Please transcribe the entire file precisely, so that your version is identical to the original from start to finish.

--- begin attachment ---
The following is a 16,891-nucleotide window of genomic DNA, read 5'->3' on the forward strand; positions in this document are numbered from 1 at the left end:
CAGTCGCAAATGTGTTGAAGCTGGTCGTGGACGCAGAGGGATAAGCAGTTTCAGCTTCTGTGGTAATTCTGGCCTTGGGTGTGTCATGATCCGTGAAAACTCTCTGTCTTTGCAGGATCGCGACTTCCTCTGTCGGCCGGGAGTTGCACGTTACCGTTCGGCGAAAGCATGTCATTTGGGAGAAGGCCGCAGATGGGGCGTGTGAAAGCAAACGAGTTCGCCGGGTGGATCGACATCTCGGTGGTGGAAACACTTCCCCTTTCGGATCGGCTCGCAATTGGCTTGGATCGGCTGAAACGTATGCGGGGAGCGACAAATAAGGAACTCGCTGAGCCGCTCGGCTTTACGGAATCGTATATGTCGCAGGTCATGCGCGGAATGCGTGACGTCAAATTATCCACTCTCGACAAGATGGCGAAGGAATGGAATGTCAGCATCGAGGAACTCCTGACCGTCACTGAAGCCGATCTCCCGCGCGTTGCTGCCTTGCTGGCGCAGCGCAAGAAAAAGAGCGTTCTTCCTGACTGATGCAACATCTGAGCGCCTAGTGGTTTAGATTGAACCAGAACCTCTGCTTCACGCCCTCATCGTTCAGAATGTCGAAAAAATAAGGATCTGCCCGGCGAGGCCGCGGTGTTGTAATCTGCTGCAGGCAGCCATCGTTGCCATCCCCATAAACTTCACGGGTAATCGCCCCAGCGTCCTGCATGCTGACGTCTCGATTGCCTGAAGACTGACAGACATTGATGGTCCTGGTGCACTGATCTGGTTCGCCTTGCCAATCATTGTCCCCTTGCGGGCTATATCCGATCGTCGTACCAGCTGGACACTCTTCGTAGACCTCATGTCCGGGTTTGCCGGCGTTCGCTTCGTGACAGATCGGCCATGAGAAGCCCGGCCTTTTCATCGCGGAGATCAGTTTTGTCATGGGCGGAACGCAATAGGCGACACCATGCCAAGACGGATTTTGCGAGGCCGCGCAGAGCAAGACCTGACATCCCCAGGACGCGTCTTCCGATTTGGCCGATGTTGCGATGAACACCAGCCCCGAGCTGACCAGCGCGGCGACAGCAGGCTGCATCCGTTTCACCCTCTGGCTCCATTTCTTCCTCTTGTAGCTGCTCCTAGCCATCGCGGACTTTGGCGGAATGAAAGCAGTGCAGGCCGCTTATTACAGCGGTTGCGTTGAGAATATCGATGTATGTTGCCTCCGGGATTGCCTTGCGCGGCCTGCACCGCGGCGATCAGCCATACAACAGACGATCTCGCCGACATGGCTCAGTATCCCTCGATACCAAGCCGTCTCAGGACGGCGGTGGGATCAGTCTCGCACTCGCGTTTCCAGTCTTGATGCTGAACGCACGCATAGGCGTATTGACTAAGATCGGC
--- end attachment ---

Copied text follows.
The following is a 16,891-nucleotide window of genomic DNA, read 5'->3' on the forward strand; positions in this document are numbered from 1 at the left end:
CAGTCGCAAATGTGTTGAAGCTGGTCGTGGACGCAGAGGGATAAGCAGTTTCAGCTTCTGTGGTAATTCTGGCCTTGGGTGTGTCATGATCCGTGAAAACTCTCTGTCTTTGCAGGATCGCGACTTCCTCTGTCGGCCGGGAGTTGCACGTTACCGTTCGGCGAAAGCATGTCATTTGGGAGAAGGCCGCAGATGGGGCGTGTGAAAGCAAACGAGTTCGCCGGGTGGATCGACATCTCGGTGGTGGAAACACTTCCCCTTTCGGATCGGCTCGCAATTGGCTTGGATCGGCTGAAACGTATGCGGGGAGCGACAAATAAGGAACTCGCTGAGCCGCTCGGCTTTACGGAATCGTATATGTCGCAGGTCATGCGCGGAATGCGTGACGTCAAATTATCCACTCTCGACAAGATGGCGAAGGAATGGAATGTCAGCATCGAGGAACTCCTGACCGTCACTGAAGCCGATCTCCCGCGCGTTGCTGCCTTGCTGGCGCAGCGCAAGAAAAAGAGCGTTCTTCCTGACTGATGCAACATCTGAGCGCCTAGTGGTTTAGATTGAACCAGAACCTCTGCTTCACGCCCTCATCGTTCAGAATGTCGAAAAAATAAGGATCTGCCCGGCGAGGCCGCGGTGTTGTAATCTGCTGCAGGCAGCCATCGTTGCCATCCCCATAAACTTCACGGGTAATCGCCCCAGCGTCCTGCATGCTGACGTCTCGATTGCCTGAAGACTGACAGACATTGATGGTCCTGGTGCACTGATCTGGTTCGCCTTGCCAATCATTGTCCCCTTGCGGGCTATATCCGATCGTCGTACCAGCTGGACACTCTTCGTAGACCTCATGTCCGGGTTTGCCGGCGTTCGCTTCGTGACAGATCGGCCATGAGAAGCCCGGCCTTTTCATCGCGGAGATCAGTTTTGTCATGGGCGGAACGCAATAGGCGACACCATGCCAAGACGGATTTTGCGAGGCCGCGCAGAGCAAGACCTGACATCCCCAGGACGCGTCTTCCGATTTGGCCGATGTTGCGATGAACACCAGCCCCGAGCTGACCAGCGCGGCGACAGCAGGCTGCATCCGTTTCACCCTCTGGCTCCATTTCTTCCTCTTGTAGCTGCTCCTAGCCATCGCGGACTTTGGCGGAATGAAAGCAGTGCAGGCCGCTTATTACAGCGGTTGCGTTGAGAATATCGATGTATGTTGCCTCCGGGATTGCCTTGCGCGGCCTGCACCGCGGCGATCAGCCATACAACAGACGATCTCGCCGACATGGCTCAGTATCCCTCGATACCAAGCCGTCTCAGGACGGCGGTGGGATCAGTCTCGCACTCGCGTTTCCAGTCTTGATGCTGAACGCACGCATAGGCGTATTGACTAAGATCGGC